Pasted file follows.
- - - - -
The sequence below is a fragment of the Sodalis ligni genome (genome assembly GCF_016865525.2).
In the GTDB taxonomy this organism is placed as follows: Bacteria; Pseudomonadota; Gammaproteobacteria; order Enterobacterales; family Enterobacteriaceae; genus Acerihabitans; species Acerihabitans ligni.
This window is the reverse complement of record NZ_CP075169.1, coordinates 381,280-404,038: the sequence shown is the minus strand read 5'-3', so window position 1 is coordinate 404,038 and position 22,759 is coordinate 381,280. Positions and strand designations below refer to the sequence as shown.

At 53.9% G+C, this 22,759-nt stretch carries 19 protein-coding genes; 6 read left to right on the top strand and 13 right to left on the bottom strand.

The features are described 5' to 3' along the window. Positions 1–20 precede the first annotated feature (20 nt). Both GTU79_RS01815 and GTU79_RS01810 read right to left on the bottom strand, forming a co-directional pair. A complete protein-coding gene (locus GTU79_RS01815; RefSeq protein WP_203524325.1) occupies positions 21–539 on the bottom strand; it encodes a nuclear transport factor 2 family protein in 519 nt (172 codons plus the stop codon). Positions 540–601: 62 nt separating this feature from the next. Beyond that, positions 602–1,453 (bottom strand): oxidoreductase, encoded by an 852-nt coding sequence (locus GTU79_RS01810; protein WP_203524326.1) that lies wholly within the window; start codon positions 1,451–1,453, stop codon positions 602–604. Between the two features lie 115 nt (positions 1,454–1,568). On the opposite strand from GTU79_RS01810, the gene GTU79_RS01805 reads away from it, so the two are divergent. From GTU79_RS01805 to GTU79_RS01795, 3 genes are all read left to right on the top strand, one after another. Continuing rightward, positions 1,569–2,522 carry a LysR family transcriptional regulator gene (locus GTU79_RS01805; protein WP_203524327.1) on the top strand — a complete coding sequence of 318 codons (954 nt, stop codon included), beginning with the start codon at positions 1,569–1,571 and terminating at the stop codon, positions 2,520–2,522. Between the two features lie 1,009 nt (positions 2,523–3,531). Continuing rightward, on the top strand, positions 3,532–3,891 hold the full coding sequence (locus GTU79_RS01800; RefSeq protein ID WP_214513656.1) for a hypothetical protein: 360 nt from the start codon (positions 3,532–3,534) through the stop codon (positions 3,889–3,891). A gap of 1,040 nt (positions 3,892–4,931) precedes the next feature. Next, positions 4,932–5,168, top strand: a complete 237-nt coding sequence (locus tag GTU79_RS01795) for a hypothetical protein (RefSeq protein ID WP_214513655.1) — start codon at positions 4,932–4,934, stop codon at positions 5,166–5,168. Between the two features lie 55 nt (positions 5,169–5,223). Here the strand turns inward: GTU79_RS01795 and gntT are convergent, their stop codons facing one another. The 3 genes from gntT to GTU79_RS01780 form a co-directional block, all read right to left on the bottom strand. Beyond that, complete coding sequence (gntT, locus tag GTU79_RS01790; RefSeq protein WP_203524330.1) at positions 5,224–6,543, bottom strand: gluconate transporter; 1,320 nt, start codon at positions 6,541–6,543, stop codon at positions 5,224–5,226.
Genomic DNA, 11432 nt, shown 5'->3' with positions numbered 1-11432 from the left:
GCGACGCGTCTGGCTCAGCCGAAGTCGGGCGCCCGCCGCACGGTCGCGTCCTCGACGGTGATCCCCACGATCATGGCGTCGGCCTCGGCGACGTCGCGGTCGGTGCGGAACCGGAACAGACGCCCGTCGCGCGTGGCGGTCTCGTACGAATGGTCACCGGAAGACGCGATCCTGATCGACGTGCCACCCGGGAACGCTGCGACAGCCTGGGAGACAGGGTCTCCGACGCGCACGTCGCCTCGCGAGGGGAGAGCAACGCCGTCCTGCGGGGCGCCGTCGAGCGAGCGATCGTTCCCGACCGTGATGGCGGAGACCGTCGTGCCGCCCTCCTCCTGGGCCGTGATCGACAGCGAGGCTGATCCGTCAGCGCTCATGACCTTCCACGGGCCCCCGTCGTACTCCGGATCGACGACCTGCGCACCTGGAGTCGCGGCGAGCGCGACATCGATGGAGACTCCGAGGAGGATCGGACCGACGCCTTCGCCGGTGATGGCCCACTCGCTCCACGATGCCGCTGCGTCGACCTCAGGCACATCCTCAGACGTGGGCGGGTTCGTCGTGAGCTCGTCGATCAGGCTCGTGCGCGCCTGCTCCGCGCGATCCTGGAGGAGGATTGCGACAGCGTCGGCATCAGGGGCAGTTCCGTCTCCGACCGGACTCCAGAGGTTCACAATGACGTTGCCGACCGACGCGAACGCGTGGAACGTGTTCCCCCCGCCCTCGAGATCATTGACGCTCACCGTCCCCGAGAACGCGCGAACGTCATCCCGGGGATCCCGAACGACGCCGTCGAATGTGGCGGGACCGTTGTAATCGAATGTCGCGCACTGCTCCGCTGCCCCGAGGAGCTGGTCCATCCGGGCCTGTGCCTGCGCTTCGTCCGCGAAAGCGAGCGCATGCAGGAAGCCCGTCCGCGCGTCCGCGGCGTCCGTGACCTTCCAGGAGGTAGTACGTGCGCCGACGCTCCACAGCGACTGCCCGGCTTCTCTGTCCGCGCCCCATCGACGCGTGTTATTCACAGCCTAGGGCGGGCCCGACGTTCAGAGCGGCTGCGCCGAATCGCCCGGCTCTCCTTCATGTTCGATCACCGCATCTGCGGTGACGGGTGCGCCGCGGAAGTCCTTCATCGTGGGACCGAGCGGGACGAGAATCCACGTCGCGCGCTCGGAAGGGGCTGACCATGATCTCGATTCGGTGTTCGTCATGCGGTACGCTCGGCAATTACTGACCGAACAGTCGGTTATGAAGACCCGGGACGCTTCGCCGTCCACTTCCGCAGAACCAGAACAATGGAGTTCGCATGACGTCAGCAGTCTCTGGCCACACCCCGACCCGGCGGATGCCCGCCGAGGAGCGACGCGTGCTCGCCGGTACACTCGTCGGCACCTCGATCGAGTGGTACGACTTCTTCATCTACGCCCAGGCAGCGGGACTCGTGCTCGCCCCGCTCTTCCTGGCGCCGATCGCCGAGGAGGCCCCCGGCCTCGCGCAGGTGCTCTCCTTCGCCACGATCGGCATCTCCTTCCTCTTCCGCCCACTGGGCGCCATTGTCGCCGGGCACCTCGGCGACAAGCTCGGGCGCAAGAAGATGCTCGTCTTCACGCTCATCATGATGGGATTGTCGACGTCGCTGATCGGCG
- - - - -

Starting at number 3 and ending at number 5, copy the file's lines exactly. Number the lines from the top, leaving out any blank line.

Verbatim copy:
This window is the reverse complement of record NZ_CP075169.1, coordinates 381,280-404,038: the sequence shown is the minus strand read 5'-3', so window position 1 is coordinate 404,038 and position 22,759 is coordinate 381,280. Positions and strand designations below refer to the sequence as shown.

At 53.9% G+C, this 22,759-nt stretch carries 19 protein-coding genes; 6 read left to right on the top strand and 13 right to left on the bottom strand.

The features are described 5' to 3' along the window. Positions 1–20 precede the first annotated feature (20 nt). Both GTU79_RS01815 and GTU79_RS01810 read right to left on the bottom strand, forming a co-directional pair. A complete protein-coding gene (locus GTU79_RS01815; RefSeq protein WP_203524325.1) occupies positions 21–539 on the bottom strand; it encodes a nuclear transport factor 2 family protein in 519 nt (172 codons plus the stop codon). Positions 540–601: 62 nt separating this feature from the next. Beyond that, positions 602–1,453 (bottom strand): oxidoreductase, encoded by an 852-nt coding sequence (locus GTU79_RS01810; protein WP_203524326.1) that lies wholly within the window; start codon positions 1,451–1,453, stop codon positions 602–604. Between the two features lie 115 nt (positions 1,454–1,568). On the opposite strand from GTU79_RS01810, the gene GTU79_RS01805 reads away from it, so the two are divergent. From GTU79_RS01805 to GTU79_RS01795, 3 genes are all read left to right on the top strand, one after another. Continuing rightward, positions 1,569–2,522 carry a LysR family transcriptional regulator gene (locus GTU79_RS01805; protein WP_203524327.1) on the top strand — a complete coding sequence of 318 codons (954 nt, stop codon included), beginning with the start codon at positions 1,569–1,571 and terminating at the stop codon, positions 2,520–2,522. Between the two features lie 1,009 nt (positions 2,523–3,531). Continuing rightward, on the top strand, positions 3,532–3,891 hold the full coding sequence (locus GTU79_RS01800; RefSeq protein ID WP_214513656.1) for a hypothetical protein: 360 nt from the start codon (positions 3,532–3,534) through the stop codon (positions 3,889–3,891). A gap of 1,040 nt (positions 3,892–4,931) precedes the next feature. Next, positions 4,932–5,168, top strand: a complete 237-nt coding sequence (locus tag GTU79_RS01795) for a hypothetical protein (RefSeq protein ID WP_214513655.1) — start codon at positions 4,932–4,934, stop codon at positions 5,166–5,168. Between the two features lie 55 nt (positions 5,169–5,223). Here the strand turns inward: GTU79_RS01795 and gntT are convergent, their stop codons facing one another. The 3 genes from gntT to GTU79_RS01780 form a co-directional block, all read right to left on the bottom strand. Beyond that, complete coding sequence (gntT, locus tag GTU79_RS01790; RefSeq protein WP_203524330.1) at positions 5,224–6,543, bottom strand: gluconate transporter; 1,320 nt, start codon at positions 6,541–6,543, stop codon at positions 5,224–5,226.